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Bond Outlook November 26th

When first the crisis broke, the USD strengthened, but there are good reasons to ask whether it was only a short-lived phenomenon, including the practice of "printing money".

Bond Outlook [by bridport & cie, November 26th 2008]

"TARP" begets "TALF" (Term Asset Loan Facility) as US Government banking support extends beyond mortgage-backed securities to securities backed by credit cards, student loans and car loans. Paulson and company have recognised that, while injecting funds into banks via preference shares is no bad idea, direct price support of troubled assets remains an important element of the rescue plan.

The Treasury itself is not buying the assets, but having the Fed do it. The difference between spending money by the Treasury and the Fed is that:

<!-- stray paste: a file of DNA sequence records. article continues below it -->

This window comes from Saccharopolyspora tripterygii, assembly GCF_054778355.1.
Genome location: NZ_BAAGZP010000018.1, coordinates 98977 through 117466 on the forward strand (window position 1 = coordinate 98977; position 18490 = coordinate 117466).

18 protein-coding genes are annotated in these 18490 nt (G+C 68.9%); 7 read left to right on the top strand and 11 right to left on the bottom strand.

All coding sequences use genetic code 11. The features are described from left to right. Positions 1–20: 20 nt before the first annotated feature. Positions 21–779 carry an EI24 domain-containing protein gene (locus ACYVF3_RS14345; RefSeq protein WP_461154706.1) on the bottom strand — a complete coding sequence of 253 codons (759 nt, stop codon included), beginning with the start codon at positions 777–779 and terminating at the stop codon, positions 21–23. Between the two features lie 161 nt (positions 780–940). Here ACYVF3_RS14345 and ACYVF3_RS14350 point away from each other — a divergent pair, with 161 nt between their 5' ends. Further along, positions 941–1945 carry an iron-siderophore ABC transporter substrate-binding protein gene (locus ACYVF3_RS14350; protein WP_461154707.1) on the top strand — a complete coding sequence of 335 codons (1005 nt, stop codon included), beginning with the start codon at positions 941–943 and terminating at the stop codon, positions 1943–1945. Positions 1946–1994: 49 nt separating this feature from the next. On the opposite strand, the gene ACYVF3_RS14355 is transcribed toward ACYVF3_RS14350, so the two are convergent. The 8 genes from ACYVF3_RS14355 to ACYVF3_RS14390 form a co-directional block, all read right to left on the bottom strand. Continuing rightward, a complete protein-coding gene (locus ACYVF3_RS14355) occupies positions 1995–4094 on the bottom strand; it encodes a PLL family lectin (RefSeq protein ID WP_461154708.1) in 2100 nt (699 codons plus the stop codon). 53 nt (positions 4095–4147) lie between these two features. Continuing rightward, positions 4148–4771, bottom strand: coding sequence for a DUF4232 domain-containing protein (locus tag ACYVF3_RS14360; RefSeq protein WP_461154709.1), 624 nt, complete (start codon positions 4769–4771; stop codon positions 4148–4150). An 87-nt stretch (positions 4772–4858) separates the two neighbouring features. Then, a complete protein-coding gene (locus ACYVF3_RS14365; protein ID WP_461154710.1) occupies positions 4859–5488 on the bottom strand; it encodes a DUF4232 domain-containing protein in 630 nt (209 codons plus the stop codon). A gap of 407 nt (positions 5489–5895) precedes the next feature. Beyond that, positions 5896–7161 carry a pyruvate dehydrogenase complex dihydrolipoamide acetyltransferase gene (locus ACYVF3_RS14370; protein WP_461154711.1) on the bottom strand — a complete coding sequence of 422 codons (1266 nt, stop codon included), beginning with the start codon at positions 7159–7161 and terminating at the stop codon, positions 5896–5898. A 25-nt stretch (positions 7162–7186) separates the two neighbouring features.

• Treasury funds have to be generated by taxation or borrowing
  • Fed funds can be issued by the Fed itself, a process often called "printing money"

It seems that forex markets are noticing this difference, and the USD's weakening and volatility this week reflects the old wisdom that money printed is money devalued. We confess that the upswing in the USD caught us by surprise, but we maintain that the reason is short-term, reflecting repatriation of foreign funds by US investors needing to plug holes after losses.

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